A writer to our Gualala weekly newspaper noted (Oyster evidence, ICO, May 11, 2012) that acidity of the oceans are increasing “at a rate in the last 100 years that is 10 times faster than any 100-year span in the last 300 million years.” This is interesting on many levels, most conspicuously because it’s not true. An obvious fault is that ocean pH changes cannot be measured in precise 100-year increments covering the past 300 million years. However, there’s more.
A 2005 study (Pelejero et al.) spanning the period 1708-1988 found a clear interdecadal oscillation of pH between 7.9 and 8.2 pH units. The study showed many oscillations of 0.2 pH units within the three 100-year periods examined.
A 2009 study (Liu et al.) of the pH history of the South China Sea covering the past 7,000 years shows oscillations of 0.4 pH units, some of which decreased 0.2 pH units in a 100-year period. About recent increases in ocean acidity, this study concluded: “(T)here is nothing unusual, unnatural or unprecedented about the two most recent pH values. They are neither the lowest of the record, nor is the decline rate that led to them the greatest of the record.”
It’s hard for a statement about acidity increasing “faster than any 100-year span in the last 300 million years” to be true when the rate isn’t the even the fastest in the last 300 years, as one study shows, or in the last 7,000 years per another study.
A 2009 Australian study (Wei et al.) found a decrease in pH of 0.4 units 1935-1940, and an earlier decrease of 0.3 units 1860-1865. Both of these reductions, as all of the previous examples, were obviously not caused by increased atmospheric CO2. It is also obvious that Oregon oysters survived them all, and should persevere.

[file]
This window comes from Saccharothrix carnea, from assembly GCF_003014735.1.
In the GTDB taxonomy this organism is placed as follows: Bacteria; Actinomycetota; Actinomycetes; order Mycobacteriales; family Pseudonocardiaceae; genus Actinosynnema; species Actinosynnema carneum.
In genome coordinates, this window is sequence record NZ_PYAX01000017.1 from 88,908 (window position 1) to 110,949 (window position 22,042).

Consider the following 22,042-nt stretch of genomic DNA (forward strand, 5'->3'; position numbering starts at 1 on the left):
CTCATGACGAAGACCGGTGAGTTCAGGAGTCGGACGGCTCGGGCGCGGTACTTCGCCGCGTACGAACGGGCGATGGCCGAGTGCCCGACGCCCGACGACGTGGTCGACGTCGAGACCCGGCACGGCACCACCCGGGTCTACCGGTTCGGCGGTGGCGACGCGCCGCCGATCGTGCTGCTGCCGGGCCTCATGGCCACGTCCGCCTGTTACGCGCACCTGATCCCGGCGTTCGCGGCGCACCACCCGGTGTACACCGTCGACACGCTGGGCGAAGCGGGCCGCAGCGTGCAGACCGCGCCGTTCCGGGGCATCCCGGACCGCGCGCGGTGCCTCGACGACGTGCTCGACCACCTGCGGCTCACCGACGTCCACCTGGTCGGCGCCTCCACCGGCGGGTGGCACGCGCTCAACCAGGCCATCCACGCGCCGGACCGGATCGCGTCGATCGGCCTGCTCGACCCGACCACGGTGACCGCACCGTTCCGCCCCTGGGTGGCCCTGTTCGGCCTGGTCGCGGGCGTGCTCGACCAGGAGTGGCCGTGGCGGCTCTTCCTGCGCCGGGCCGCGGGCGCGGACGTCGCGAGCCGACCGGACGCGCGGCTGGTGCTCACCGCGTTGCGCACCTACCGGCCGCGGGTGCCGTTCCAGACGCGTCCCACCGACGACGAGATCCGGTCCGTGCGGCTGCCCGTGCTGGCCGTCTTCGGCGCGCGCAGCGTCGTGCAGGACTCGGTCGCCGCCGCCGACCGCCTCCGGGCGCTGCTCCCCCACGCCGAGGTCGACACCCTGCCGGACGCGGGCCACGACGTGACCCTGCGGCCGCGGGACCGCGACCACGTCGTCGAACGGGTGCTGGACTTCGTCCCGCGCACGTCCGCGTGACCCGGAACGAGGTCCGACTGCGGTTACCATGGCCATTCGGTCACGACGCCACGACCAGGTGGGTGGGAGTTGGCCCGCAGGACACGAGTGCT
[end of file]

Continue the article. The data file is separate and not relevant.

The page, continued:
(The writer sent another letter to our weekly newspaper that basically repeated his first letter without the slightest indication that he had read my refutation above)
According to him, a Columbia University study found we had increased the ocean’s acidity, in his words, “10 times faster than any time in the last 300 million years,” but that’s not what it says. Its headline is “Ocean Acidification Rate May Be Unprecedented,” and the report findings are qualified with the word “may” throughout.
The pH change in question is only a decrease from 8.2 to 8.1 in 200 years. To put this in perspective, a 2011 study, Hofmann, et al., High-Frequency Dynamics of Ocean pH: A Multi-Ecosystem Comparison, found many non-open ocean sites where pH varied by up to 1.4 units in a month. In the more stable and vast open ocean, Hofmann wrote: “Open-water areas (in the Southern Ocean) experience a strong seasonal shift in seawater pH (~0.3–0.5 units) between austral summer and winter.”
A Mediterranean experiment found that corals and mollusks transplanted to lower pH sites were “able to calcify and grow at even faster than normal rates when exposed to the high [carbon-dioxide] levels projected for the next 300 years.” That’s not surprising, since corals and shellfish evolved with CO2 levels 10-20 times higher than present.
Contradicting the Oregon State oyster study he cited, a 2012 Parker et al. study of Sydney rock oysters found that "larvae spawned from adults exposed to elevated CO2 were larger and developed faster" than those from nearby ambient seawater. This study exposed the flaw in the Oregon study that only considered the impacts on larvae, ignoring the carry-over effects passed from adult to offspring.
A 2012 Armin et al. study of cold-water coral found it acclimated quickly and appeared to increase growth under lower pH levels. Again, science robustly debunks ocean acidification fears and alarmism.
We have nothing to fear but Al Gore himself.